One Michigan woman’s viral TikTok videos and the need to pass Prop 3

Seeing her constitutional right to an abortion wiped out by the U.S. Supreme Court this summer, Amanda Carravallah responded by leaning into a right she still retained: free speech.

In both respects, she has an ally in the ACLU of Michigan.

After the Supreme Court overturned Roe v. Wade in June, Ms. Carravallah felt compelled to speak out in support of abortion rights. She attended a rally in Detroit to protest the decision, but felt that wasn’t enough. Wanting to send an emphatic message, she erected several pro-abortion lawn signs in her front yard. The language used was blunt, and some signs included profanity—accurately reflecting the depth of Ms. Carravallah’s indignation at having her right to bodily autonomy stripped away from her by judicial decree.

With hand-made protest signs like “Abort the Court” planted among the colorful flowers sprouting in her front yard, she danced joyfully in front of her house to a variety of musical selections, all while wearing a bikini and other revealing clothing as an expression of control over her own body. One of the songs playing on a loop was Carry Anne, with the lyric, “This is my pussy, I can do what I want.”

When she posted videos of all this on TikTok, they caught fire. Some of her neighbors, however, were less than amused. Police were called three times over a 24-hour period. But Ms. Carravallah knows the law, and didn’t play the music loud enough to warrant a noise-ordinance infraction. And the lawn signs and lyrics, of course, were protected speech under the First Amendment. The police, reluctantly but correctly, did not stop Ms. Carravallah’s protest.

Undeterred, one of the neighbors sought and obtained a personal protection order (PPO) that, among other things, prohibited Ms. Carravallah from being anywhere the neighbor could see her. It was essentially an attempt to have Ms. Carravallah placed under something akin to house arrest.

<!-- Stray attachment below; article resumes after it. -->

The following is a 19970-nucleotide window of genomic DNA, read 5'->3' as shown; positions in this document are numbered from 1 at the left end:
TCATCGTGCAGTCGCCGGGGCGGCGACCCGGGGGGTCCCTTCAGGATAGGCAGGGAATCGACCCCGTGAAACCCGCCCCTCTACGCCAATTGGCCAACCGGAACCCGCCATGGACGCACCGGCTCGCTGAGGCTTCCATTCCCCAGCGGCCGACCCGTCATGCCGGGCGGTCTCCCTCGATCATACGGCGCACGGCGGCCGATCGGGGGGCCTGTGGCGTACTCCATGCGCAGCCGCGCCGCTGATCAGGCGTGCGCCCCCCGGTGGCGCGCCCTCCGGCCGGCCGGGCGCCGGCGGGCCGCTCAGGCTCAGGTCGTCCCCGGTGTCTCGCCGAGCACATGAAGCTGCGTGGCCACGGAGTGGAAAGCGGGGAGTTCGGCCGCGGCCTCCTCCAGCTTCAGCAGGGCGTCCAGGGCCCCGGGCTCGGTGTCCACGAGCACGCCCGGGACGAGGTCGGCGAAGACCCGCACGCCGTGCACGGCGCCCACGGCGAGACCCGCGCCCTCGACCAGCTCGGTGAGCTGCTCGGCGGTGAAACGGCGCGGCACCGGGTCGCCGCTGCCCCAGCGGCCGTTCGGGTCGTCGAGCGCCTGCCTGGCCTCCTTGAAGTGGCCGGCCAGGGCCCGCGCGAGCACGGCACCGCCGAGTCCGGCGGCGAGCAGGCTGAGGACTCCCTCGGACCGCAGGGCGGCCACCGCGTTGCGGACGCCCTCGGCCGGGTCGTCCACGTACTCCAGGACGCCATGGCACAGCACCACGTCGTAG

That is when the ACLU of Michigan became involved. Along with cooperating counsel Allison Kriger and Mark Kriger, private practice criminal defense attorneys based in Detroit, we represented Ms. Carravallah in court, arguing that the PPO had no legal justification, and her activity was fully protected by the First Amendment.

An Oakland County Circuit Court judge agreed with us, and the PPO was terminated.

The First Amendment’s protection of free speech was upheld. Still hanging in the balance, though, is the issue that drove Ms. Carravallah to protest in the first place: the fundamental right to an abortion.

Protecting Abortion Rights

Michiganders will have a chance to re-affirm that right when they vote in the upcoming election. Led by the ACLU of Michigan and our coalition partners, Reproductive Freedom for All collected a record number of signatures over the summer to place Proposal 3 on the Nov. 8 ballot.

If Proposal 3 passes, it will keep in place the protections established in the Roe v. Wade decision nearly 50 years ago. It is a common-sense measure that reflects what polls show to be the desire of most Michiganders: keeping abortion in our state safe and legal.

Unfortunately, special and religious interests with deep pockets are trying to defeat Prop 3 by spreading disinformation and sowing confusion about what it will actually do.

You’ve probably seen some of their attack ads.

Although the Yes on Proposal 3 campaign might not be able to match the other side’s profuse spending, it does have something they don’t: the momentum and passion of a grassroots network of supporters committed to reclaiming the rights that were cruelly denied to them by the politicized Supreme Court.

You can do your part to help pass Prop 3 by contacting three people you know and getting them to commit to voting for it. Then go and vote for it yourself. If you’d like to do even more, we need your help, from knocking on doors to making phone calls to potential voters. Sign up to volunteer now by going to the RFFA website.

With absentee voting already underway, we must act with urgency. And we can draw inspiration from Ms. Carravallah, who told the Daily Kos this when interviewed for a story about her protest:

“No more business as usual. If women and girls in this country are losing their basic right to medical freedom and 10-year-old girls are being shuffled out of Ohio to get abortions after they were raped, as a sexual assault survivor, that’s a hard no for me.”

And a resounding “yes” to Prop 3, which will protect reproductive rights in Michigan for generations to come, and provide a history-making model other states can follow as they navigate the new legal landscape created by the overturning of Roe v. Wade.

Phil Mayor, a senior staff attorney for the ACLU of Michigan, worked on Amanda Carravallah’s case.